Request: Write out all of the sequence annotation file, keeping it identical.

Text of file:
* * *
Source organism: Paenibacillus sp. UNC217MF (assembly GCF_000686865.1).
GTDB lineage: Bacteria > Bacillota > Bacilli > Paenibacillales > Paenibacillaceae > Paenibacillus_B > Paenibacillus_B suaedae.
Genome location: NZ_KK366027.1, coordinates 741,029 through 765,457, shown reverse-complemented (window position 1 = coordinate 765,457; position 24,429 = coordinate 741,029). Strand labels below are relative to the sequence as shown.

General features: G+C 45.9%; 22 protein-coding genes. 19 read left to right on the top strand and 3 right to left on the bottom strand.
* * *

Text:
Source organism: Paenibacillus sp. UNC217MF (assembly GCF_000686865.1).
GTDB lineage: Bacteria > Bacillota > Bacilli > Paenibacillales > Paenibacillaceae > Paenibacillus_B > Paenibacillus_B suaedae.
Genome location: NZ_KK366027.1, coordinates 741,029 through 765,457, shown reverse-complemented (window position 1 = coordinate 765,457; position 24,429 = coordinate 741,029). Strand labels below are relative to the sequence as shown.

General features: G+C 45.9%; 22 protein-coding genes. 19 read left to right on the top strand and 3 right to left on the bottom strand.